Celebrate Black Literature: Jennifer Wilks’s Required Reading

Join us in celebrating black literature! The Texas Book Festival is recognizing Black History Month by highlighting black Texas authors, readers, and contributors to the literary community and asking them to share some of their favorite black-authored works. This sharing of past and current book loves aims to enrich not only our TBR piles, but also our often-too-narrow  canon of black literature.

This list of classic and current recommended reading comes from Dr. Jennifer M. Wilks, an associate professor of English, African & African Diaspora Studies, and Comparative Literature at the University of Texas at Austin. She is the author ofRace, Gender, and Comparative Black Modernism (2008), which explores the gender dynamics of the Harlem Renaissance and Negritude movements, and her essays on African American and Caribbean literature have appeared in scholarly journals and edited collections. Wilks translated and wrote a critical introduction to the nineteenth-century French-language diaries of African American activist Mary Church Terrell and is currently at work on two book projects: a cultural history of the Carmen story with a focus on adaptations set in African diasporic contexts and a study of representations of race and apocalypse in contemporary African American and Black European culture. Also an award-winning teacher, Wilks is a member of the inaugural Texas 10, the Texas Exes’ annual recognition of top UT Austin professors, and a recipient of the Harry Ransom Award for Teaching Excellence, the Thomas Cable Upper-Division Teaching Award, and the Raymond Dickson Substantial Writing Component Teaching Award.

Song of Solomon by Toni Morrison
Had it been possible to say all of Morrison’s books, I would have. However, if I must choose, I’ll choose Song of Solomon, her third novel and the first Morrison work I taught. A family saga that’s also a love story that’s also a revenge tale, Song of Solomon is intimate and epic, heartbreaking and funny. It’s a book that’s made me revisit the family stories I’ve been told and wonder about those that have passed with my elders. I’ve been reading and re-reading Song of Solomon for more than 20 years, and Morrison’s writing never ceases to amaze me.

Claire of the Sea Light by Edwidge Danticat 
This book draws its title from the main character’s name—Claire Limyè Lanmè in Haitian Kreyòl—but the text itself is luminous. It’s one where I tend to re-read passages just to luxuriate in their sounds and meanings. Claire is a 7-year-old girl whose mother died in childbirth and whose father, Nozias, is beginning to question his ability to raise his precocious daughter on his own. Danticat paints a nuanced, tender portrait of black girlhood as well as of the community that rallies around Claire and Nozias. If you’re as moved by the novel as I am, you’ll find yourself wanting to reach into its pages to give Claire a hug.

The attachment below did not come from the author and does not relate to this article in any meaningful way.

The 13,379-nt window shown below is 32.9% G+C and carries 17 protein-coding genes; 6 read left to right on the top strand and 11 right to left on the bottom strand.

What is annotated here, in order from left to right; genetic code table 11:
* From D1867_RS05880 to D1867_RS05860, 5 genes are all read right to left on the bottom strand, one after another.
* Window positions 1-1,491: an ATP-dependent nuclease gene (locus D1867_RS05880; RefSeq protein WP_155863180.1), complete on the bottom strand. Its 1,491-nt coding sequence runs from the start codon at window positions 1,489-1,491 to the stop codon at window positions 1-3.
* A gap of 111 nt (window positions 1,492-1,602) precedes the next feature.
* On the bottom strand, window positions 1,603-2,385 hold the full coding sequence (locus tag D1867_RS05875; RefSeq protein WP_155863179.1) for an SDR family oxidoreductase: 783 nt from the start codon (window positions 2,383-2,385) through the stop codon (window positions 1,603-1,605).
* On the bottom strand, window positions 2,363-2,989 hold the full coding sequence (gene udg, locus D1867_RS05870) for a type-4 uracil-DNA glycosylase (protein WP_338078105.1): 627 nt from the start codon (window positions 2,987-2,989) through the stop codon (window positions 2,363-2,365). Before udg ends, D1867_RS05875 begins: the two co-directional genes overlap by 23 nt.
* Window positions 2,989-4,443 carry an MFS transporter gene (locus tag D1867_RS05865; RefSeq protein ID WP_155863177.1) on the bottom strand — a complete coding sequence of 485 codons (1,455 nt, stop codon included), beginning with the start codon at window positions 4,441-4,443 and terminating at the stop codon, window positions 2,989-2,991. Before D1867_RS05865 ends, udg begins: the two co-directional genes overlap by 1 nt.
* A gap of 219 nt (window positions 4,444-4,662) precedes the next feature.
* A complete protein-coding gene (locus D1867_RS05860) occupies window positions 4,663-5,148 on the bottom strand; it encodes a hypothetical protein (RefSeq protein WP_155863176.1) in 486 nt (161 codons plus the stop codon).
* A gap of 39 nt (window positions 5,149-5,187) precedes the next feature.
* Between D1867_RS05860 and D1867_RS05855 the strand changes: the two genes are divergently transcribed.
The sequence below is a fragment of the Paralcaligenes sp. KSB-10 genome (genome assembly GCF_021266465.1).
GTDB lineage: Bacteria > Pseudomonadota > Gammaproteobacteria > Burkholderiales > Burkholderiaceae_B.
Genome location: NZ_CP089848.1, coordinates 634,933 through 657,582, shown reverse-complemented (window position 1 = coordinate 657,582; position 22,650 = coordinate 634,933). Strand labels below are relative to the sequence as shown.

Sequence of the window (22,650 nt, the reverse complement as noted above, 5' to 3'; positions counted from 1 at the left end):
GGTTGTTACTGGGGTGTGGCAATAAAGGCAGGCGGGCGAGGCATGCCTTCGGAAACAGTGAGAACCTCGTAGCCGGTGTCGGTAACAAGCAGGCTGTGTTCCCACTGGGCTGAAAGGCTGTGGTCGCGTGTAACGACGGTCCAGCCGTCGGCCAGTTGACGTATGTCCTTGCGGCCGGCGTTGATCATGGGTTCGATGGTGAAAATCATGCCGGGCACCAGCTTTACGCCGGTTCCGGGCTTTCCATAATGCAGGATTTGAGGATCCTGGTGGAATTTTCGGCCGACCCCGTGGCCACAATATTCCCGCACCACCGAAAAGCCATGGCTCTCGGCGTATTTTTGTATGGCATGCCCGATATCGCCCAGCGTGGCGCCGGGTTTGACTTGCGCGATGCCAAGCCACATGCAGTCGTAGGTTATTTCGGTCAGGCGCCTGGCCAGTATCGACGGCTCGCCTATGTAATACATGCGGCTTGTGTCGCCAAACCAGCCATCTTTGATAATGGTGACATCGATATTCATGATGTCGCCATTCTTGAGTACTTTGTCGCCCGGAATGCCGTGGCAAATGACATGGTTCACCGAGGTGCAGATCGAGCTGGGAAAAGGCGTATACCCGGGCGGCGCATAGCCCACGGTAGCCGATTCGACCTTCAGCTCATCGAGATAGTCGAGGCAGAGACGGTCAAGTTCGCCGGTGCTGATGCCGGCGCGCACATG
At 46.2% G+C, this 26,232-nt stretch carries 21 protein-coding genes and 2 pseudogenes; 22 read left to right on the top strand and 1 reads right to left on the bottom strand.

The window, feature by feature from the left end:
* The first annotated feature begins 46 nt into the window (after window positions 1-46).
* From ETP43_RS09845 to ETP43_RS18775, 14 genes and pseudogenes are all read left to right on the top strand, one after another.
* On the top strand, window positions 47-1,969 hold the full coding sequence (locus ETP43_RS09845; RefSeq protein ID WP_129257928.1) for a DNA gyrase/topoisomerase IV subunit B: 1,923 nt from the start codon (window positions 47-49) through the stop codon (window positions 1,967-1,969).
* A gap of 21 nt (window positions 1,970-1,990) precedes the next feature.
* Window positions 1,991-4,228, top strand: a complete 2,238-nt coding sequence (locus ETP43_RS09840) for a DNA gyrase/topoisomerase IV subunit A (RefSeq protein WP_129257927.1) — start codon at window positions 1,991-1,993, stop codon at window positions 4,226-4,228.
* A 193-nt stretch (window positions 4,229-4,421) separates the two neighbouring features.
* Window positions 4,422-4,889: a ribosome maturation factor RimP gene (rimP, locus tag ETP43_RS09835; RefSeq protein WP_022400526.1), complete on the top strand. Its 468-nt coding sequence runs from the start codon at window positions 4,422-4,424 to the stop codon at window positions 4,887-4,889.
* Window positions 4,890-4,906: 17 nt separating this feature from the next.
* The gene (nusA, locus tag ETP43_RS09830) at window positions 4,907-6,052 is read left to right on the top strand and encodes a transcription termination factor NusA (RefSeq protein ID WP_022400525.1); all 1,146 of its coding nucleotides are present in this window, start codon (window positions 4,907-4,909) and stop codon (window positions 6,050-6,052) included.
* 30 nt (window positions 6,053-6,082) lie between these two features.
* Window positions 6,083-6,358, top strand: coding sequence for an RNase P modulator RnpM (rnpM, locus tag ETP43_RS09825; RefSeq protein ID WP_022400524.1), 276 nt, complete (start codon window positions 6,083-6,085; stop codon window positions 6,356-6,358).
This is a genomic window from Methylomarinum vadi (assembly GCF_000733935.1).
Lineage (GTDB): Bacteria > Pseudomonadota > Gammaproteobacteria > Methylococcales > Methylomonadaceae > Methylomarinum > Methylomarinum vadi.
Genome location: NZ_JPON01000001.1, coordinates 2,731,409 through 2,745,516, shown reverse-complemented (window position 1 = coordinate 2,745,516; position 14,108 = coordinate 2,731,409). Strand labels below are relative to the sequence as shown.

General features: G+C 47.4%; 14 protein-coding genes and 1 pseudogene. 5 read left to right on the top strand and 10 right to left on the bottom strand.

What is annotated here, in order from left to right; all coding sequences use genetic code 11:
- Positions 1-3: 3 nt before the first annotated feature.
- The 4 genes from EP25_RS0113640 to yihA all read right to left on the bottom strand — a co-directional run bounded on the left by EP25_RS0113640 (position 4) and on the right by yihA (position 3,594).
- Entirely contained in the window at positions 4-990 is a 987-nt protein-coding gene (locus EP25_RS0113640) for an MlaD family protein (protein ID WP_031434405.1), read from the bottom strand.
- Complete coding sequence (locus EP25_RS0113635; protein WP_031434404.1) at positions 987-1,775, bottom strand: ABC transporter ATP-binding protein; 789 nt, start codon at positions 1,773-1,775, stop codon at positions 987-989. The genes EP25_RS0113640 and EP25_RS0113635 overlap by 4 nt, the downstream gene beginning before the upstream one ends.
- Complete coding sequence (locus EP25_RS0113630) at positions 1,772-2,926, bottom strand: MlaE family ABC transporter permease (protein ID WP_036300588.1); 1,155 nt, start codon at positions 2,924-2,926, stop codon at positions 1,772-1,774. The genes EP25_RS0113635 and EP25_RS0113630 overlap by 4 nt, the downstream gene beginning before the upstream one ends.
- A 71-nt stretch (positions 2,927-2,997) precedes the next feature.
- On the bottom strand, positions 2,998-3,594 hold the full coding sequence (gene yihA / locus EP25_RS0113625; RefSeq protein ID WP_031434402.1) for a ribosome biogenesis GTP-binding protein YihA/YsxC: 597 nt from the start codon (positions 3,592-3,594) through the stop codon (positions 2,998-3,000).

Friday Black by Nana Kwame Adjei-Brenyah
I had the pleasure and terror of moderating Adjei-Brenyah’s session at the 2018 Texas Book Festival. Pleasure because this short-story collection tackles everything from the madness of consumerism to the tragedy of racial violence with style and skill. Terror because I wasn’t sure what I was going to ask because so many of my annotations were some form of “OMG.” All of that to say that Adjei-Brenyah surprised even this experienced reader with his original plots and characters and kept me on the edge of my seat from the first page of each story to the last. I can’t wait to see what Adjei-Brenyah writes next.

Small Country by Gaël Faye
Right now I’m in the middle of reading Franco-Rwandan author and rapper Faye’s debut novel Small Country (Petit pays in French), which recounts the events leading up to the 1993 genocide in Burundi from the perspective of 10-year-old Gabriel. The way that Faye captures Gabriel’s innocence is impressive. As the character wrestles with childhood concerns like his parents’ separation and his stolen bicycle, he also senses but doesn’t quite understand the political storm gathering around him. That the reader knows what this storm entails but still hopes that Gabriel’s innocence will remain intact is a testament to Faye’s talent.

Wayward Lives, Beautiful Experiments by Saidiya Hartman
Next up on my reading list is Saidiya Hartman’s cultural history of black women’s intimate lives at the beginning of the 20th century. Hartman combines scholarly research and compelling storytelling with a dexterity that I admire as a reader and a writer. Here as in her other work, Hartman highlights the voices of people previously considered unworthy of representation in the historical record. Wayward Lives, Beautiful Experiments features black women who veered from the straight and narrow in order to protest injustice, find love, and be their authentic selves. I expect to be inspired as much as I am informed.